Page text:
What’s Needed to Resolve the Problem Early career awareness. Strong career and technical education and work experience. Bridge programs from secondary to postsecondary education.

Sources: Omaha Public Schools Office of Research, 2007; U.S. Census, 2006 American Community Survey.

THE BUILDING BRIGHT FUTURES task forces recommend career and vocational development to prepare Omaha youth for work. These recommendations include the following: • Recommendation 13: Emphasize early career awareness and career planning. • Recommendation 14: Strengthen career and technical education and work opportunities. • Recommendation 15: Develop programs to bridge the transition from high school to postsecondary education and training. In the remainder of this chapter, we will discuss these recommendations. For each recommendation, we provide a rationale for its importance, identify the scope of the problem or the target population in Douglas and Sarpy Counties, list the specific recommendations from the BBF task forces and summarize some effective practices related to the recommendations.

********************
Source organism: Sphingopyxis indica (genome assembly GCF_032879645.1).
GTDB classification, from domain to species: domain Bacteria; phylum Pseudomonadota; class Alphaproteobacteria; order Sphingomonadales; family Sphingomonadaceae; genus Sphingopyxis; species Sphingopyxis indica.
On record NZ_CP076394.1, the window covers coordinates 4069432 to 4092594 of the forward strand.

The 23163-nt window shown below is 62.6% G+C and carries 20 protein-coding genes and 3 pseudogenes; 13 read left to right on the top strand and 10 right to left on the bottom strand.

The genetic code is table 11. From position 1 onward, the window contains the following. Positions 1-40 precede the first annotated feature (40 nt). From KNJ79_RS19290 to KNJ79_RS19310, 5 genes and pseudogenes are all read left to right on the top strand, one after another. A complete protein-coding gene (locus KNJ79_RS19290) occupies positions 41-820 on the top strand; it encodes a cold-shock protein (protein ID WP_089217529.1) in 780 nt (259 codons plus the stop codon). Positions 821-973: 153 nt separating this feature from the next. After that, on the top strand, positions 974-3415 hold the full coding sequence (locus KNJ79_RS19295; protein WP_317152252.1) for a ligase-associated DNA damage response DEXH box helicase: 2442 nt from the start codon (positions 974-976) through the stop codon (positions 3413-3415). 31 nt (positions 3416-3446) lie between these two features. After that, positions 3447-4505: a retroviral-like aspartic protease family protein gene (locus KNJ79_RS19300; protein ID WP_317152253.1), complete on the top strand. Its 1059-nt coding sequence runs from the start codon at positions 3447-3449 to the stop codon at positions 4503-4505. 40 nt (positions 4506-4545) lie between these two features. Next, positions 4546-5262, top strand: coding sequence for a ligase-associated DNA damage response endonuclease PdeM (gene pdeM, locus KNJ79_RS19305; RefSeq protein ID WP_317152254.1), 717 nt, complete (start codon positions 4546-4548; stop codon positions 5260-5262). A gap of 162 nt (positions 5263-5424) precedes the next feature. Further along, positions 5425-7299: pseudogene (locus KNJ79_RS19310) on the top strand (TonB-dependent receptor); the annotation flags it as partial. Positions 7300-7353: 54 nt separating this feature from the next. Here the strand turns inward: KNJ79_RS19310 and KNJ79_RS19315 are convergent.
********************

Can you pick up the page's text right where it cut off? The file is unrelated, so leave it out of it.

Recommendation 13: Emphasize Early Career Awareness and Career Planning YOUNG ADULTS who are ready for work in metropolitan Omaha will have good career opportunities. The Omaha area’s children and youth will be able to choose from among a wide variety of career opportunities. The Nebraska Department of Labor Occupational Projections estimates that the 10 occupations that will grow fastest from 2004 to 2014 are (in order of projected growth):

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BUILDING BRIGHT FUTURES